Residents, many of whom are unemployed, cannot afford to rent elsewhere, so they have nowhere else to go. As far as basic services go, the residents say they were only provided with chemical toilets and two JoJo tanks two weeks after their arrival on the strip of land. However, Marven Mnisi, a resident, told Wits Vuvuzela, that the JoJo tanks ran out of water on the day they arrived and have been empty ever since.

He said that they [municipal officials] promised to come back to assess the situation and start allocating accommodation to the evicted residents but they never returned.

Residents said they have been deserted and forced to live under inhabitable conditions and the provision of basic services is almost non-existent. They have to fetch water from a nearby taxi rank on a daily basis. They say they haven’t had warm meals for days and now live on the mercy of good Samaritans.

Chemical toilets that have been provided by the municipality to service almost 1 200 people. Photo: Sbongile Molambo
A JoJo tank that has been sitting empty for two weeks according to the residents. Photo: Sbongile Molambo

Section 26 (1) of the Constitution states that everyone shall have the right of access to adequate housing. Accessibility means that the state must create conducive conditions for all its citizens, irrespective of their economic status, to access affordable housing. 

Municipalities are obligated to provide temporary alternative accommodation to people who would be homeless as a result of an eviction, this is according to the Emergency Programme under the National Housing Code. The National Housing Code of 2009 sets the underlying policy principles, guidelines, norms and standards which apply to various government housing assistance programs introduced since 1994.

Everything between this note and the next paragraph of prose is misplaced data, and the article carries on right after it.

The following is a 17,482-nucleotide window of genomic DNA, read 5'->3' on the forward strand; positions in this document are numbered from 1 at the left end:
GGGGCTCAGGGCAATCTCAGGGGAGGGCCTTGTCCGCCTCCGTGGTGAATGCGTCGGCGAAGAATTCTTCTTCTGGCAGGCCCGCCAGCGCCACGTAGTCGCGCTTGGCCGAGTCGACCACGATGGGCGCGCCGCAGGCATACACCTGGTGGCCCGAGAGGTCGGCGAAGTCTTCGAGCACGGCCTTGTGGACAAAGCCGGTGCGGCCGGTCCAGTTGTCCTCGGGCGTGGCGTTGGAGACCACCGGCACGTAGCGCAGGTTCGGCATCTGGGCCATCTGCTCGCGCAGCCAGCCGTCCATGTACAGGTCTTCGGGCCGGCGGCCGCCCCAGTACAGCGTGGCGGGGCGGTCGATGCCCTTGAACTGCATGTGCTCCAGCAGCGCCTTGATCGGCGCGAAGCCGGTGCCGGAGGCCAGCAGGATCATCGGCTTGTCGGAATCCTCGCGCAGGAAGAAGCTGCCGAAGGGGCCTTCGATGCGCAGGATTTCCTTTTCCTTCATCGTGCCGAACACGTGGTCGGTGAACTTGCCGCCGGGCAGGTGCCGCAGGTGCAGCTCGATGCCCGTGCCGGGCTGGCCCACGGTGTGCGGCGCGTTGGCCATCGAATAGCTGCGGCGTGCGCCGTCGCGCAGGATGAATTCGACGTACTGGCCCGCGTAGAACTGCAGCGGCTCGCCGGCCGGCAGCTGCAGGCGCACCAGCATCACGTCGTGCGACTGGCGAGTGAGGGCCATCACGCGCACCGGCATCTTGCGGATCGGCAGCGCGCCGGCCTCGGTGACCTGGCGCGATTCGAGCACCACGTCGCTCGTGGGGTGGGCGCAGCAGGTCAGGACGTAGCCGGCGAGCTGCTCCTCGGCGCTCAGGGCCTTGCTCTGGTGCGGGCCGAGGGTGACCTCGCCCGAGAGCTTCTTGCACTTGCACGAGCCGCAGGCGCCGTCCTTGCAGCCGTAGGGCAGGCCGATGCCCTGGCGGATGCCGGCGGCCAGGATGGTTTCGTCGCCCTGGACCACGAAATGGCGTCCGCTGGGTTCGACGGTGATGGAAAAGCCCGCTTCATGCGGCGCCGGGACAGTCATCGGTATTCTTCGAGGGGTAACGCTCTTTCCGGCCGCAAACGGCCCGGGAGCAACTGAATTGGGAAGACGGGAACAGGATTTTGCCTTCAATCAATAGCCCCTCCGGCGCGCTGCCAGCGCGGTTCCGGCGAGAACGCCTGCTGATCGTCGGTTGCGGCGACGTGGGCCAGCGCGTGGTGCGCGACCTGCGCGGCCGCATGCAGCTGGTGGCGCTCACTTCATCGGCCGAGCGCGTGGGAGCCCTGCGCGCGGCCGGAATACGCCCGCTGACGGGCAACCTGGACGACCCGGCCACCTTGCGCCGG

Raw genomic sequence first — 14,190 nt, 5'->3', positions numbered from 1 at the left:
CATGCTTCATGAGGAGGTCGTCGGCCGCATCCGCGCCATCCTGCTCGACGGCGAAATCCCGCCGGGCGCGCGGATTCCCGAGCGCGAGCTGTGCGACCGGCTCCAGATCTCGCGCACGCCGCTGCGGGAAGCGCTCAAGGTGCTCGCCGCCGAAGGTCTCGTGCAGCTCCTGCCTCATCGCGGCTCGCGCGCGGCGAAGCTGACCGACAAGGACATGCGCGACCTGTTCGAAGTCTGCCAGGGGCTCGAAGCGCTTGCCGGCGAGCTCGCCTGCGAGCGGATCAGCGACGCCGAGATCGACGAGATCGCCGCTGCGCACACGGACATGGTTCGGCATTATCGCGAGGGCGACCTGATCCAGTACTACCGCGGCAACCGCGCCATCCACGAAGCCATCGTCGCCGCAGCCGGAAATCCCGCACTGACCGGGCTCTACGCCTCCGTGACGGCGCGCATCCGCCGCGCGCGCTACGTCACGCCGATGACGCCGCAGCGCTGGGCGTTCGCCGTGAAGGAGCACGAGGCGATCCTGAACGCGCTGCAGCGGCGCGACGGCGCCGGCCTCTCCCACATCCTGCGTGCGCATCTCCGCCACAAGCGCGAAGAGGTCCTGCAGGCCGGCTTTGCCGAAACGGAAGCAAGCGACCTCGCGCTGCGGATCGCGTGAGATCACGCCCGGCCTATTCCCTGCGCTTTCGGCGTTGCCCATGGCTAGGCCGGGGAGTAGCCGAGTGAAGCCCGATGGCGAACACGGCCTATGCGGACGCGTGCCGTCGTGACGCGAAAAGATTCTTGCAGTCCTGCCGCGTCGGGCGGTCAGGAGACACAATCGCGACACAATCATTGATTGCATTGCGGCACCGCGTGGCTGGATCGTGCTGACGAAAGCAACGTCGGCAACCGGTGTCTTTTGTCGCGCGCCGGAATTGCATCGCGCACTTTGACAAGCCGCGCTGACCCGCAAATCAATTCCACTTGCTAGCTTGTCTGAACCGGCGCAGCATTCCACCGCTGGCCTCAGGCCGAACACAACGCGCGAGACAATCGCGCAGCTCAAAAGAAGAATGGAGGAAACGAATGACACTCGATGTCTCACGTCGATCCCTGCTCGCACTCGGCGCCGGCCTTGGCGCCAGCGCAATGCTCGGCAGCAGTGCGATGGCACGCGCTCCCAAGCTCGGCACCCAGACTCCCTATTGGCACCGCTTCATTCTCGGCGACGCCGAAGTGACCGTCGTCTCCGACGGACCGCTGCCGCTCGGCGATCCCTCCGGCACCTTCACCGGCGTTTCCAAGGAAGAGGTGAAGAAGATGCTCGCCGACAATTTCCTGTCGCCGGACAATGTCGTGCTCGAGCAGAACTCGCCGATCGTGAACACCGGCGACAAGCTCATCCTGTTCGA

According to the Human Settlements Department annual performance plan 2022/2023 the South African government delivered over 3.4 million housing units by the end of February 2022 since 1994.

In their admission, the human settlements department says by mid-2022, there were over 2 700 informal settlements in South Africa. Shows that the release of housing units has been slow as there are people that still live in informal settlements and do not own their own land or house.

In 2018, the Gauteng government adopted the Rapid Land Release Programme (RLRP) – a programme developed by the Gauteng Department of Human Settlements which aimed to make serviced stands available to qualifying Gauteng households who would not be able to meet their own housing needs without government assistance. The sizes of the stands provided in the RLRP shall range between 150m2 and 200m2.

However, the government fell short of its promises and protests ensued – Gauteng premier, David Makhura, as cited in this 2020 GroundUp article.

In a commitment to address the housing gap that is prevalent in the country, the Social Housing Regulatory Authority (SHRA) which administers the government’s social housing program is targeting the delivery of 18 000 social housing units by 2024.

Although the government is trying to improve the socio-economic conditions of its people, it can be noted that the housing crisis is a result of a lot of contributing factors, but must notably of them all, poor implementation.

FEATURED IMAGE: Evicted residents build new shelters next to a busy road in Tembisa. Photo: Sbongile Molambo